With it’s classic fittings and firm place in the heart of Belfast’s nightlife you’d be forgiven for thinking the Empire has been around forever. Yet it’s a practically mature 27 years old, having first opened its doors back in 1987.
It would soon gain a reputation as one of the country’s premier live music bars, thanks mostly to the spectacular Music Hall, arguably one of the country’s finest small/medium size venues thanks to it’s beginnings as a Victorian era church – both visually impressive and acoustically sound.
Over the years the Music Hall would attract artists of all forms and from all over the world – from Sigur Rós who played their debut Irish date as a support band in 2000 to local heroes Snow Patrol, who played a packed out show just weeks before Run turned them into global hyperstars.Brian Kennedy played the opening night, setting the scene for any amount of distinguished songwriters, from Westlife’s Bryan McFadden through to firebrand Billy Bragg, from REM’s Peter Buck to Country and Western legend Nanci Griffith. It’s had a reputation for some of the great cult bands of the last 20 years, from Death in Vegas, to Lambchop, from the Frames to Broken Social Scene.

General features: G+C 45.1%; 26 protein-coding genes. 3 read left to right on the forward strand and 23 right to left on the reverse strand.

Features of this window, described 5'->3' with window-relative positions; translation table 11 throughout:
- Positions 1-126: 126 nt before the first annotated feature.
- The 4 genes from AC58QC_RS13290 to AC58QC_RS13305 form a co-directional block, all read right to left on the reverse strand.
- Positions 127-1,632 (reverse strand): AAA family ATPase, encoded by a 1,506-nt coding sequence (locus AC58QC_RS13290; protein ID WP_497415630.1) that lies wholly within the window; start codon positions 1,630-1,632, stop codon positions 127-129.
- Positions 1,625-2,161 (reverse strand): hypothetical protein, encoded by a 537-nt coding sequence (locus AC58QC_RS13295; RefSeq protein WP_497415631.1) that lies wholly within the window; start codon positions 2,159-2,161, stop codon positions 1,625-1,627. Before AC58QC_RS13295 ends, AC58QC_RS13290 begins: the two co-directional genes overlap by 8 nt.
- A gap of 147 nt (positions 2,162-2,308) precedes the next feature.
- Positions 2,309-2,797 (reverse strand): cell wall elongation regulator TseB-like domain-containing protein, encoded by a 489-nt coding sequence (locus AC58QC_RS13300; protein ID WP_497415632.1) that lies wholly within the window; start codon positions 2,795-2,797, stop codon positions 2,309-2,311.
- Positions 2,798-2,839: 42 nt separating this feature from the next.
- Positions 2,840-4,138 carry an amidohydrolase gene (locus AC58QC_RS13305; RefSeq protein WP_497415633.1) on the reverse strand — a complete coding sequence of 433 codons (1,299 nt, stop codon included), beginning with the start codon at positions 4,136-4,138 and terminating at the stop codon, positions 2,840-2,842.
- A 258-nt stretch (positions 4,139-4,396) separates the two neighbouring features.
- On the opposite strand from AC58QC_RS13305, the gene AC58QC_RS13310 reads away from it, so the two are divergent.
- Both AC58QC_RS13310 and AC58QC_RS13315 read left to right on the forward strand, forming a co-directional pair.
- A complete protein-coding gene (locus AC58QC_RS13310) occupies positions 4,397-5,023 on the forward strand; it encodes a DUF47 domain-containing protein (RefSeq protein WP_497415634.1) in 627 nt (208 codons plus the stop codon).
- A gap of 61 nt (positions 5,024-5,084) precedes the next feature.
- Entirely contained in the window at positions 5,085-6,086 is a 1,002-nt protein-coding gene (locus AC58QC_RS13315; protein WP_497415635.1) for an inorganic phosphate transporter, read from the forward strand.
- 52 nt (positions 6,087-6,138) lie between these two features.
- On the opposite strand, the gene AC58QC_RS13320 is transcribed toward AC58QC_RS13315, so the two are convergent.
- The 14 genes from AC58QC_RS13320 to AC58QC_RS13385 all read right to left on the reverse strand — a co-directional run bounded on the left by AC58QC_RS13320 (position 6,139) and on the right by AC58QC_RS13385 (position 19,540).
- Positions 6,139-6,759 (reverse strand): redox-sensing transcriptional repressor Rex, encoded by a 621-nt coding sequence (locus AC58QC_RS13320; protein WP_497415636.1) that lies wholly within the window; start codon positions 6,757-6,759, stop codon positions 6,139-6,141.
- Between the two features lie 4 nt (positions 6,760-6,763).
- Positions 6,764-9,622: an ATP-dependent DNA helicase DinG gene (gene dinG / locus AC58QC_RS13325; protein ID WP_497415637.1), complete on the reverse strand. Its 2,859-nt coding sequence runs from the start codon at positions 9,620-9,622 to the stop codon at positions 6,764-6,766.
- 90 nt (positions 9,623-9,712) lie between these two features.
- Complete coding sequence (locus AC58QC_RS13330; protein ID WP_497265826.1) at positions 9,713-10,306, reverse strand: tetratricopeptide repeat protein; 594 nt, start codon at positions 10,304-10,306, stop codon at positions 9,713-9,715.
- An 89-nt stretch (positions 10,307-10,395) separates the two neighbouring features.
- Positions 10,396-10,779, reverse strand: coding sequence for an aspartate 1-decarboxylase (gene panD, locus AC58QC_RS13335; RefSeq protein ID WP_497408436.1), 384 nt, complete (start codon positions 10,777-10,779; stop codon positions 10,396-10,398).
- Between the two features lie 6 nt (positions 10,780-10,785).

It’s not just the international stars that have played and loved the Empire – Ash, the Divine Comedy, the Answer and Duke Special have all played here before moving on to bigger and bolder arenas. It’s a tradition that continues, with the likes of General Fiasco and Two Door Cinema Club cutting their teeth at the regular GIFTED! local band showcase.And if music isn’t your thing there’s always the consistently popular comedy club. Best known for providing a launch-pad for the Hole in the Wall gang, laughter fans can catch the best of the touring circuit, which in the past has included Ardal O’Hanlon Dara O’Briain, Lee Evans and Michael McIntyre. The famed Belfast ‘crack’ is on display, courtesy of your resident hosts, Colin Murphy and Jake O’Kane. It’s not for the faint of heart.
And that’s only half the story – the Empire Bar is one of Belfast’s best loved drinking holes, with it’s cinema style big screen for all the major sports events, well-loved pub grub menu and vintage wall displays. Traditional without being contrived, the bar attracts people from all walks of life, from lecture dodging students to the after work set, old regulars to the passing tourists, all their for a bit of local colour.A private outdoors area caters for the smokers, complete with heaters for the winter and widescreen TV so you don’t have to miss a minute, while a full programme of evening entertainment is available, much of it free. Sunday night sees the legendary Ken Haddock’s Supper Club, with complementary nibbles at Belfast’s longest running weekly residency, while Rab McCullough brings live blues to a Thursday night. With Salsa nights, pub quizzes and week round drinks promotions, there’s something for everyone at the Empire.